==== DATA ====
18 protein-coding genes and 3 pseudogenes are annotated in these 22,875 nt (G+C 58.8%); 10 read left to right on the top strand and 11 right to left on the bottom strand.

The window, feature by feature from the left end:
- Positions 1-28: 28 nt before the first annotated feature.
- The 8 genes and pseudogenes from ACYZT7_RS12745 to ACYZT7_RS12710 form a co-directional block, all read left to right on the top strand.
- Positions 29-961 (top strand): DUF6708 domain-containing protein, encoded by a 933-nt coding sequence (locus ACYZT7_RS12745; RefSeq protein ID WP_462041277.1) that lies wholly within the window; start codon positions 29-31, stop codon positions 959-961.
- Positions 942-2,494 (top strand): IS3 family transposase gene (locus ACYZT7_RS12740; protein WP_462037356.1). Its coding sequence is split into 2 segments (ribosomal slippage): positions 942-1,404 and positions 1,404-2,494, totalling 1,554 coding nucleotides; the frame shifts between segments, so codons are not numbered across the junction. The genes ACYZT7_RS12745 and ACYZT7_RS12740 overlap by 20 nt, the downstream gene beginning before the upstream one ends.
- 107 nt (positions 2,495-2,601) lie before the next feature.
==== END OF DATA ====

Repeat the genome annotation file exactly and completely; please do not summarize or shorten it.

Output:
18 protein-coding genes and 3 pseudogenes are annotated in these 22,875 nt (G+C 58.8%); 10 read left to right on the top strand and 11 right to left on the bottom strand.

The window, feature by feature from the left end:
- Positions 1-28: 28 nt before the first annotated feature.
- The 8 genes and pseudogenes from ACYZT7_RS12745 to ACYZT7_RS12710 form a co-directional block, all read left to right on the top strand.
- Positions 29-961 (top strand): DUF6708 domain-containing protein, encoded by a 933-nt coding sequence (locus ACYZT7_RS12745; RefSeq protein ID WP_462041277.1) that lies wholly within the window; start codon positions 29-31, stop codon positions 959-961.
- Positions 942-2,494 (top strand): IS3 family transposase gene (locus ACYZT7_RS12740; protein WP_462037356.1). Its coding sequence is split into 2 segments (ribosomal slippage): positions 942-1,404 and positions 1,404-2,494, totalling 1,554 coding nucleotides; the frame shifts between segments, so codons are not numbered across the junction. The genes ACYZT7_RS12745 and ACYZT7_RS12740 overlap by 20 nt, the downstream gene beginning before the upstream one ends.
- 107 nt (positions 2,495-2,601) lie before the next feature.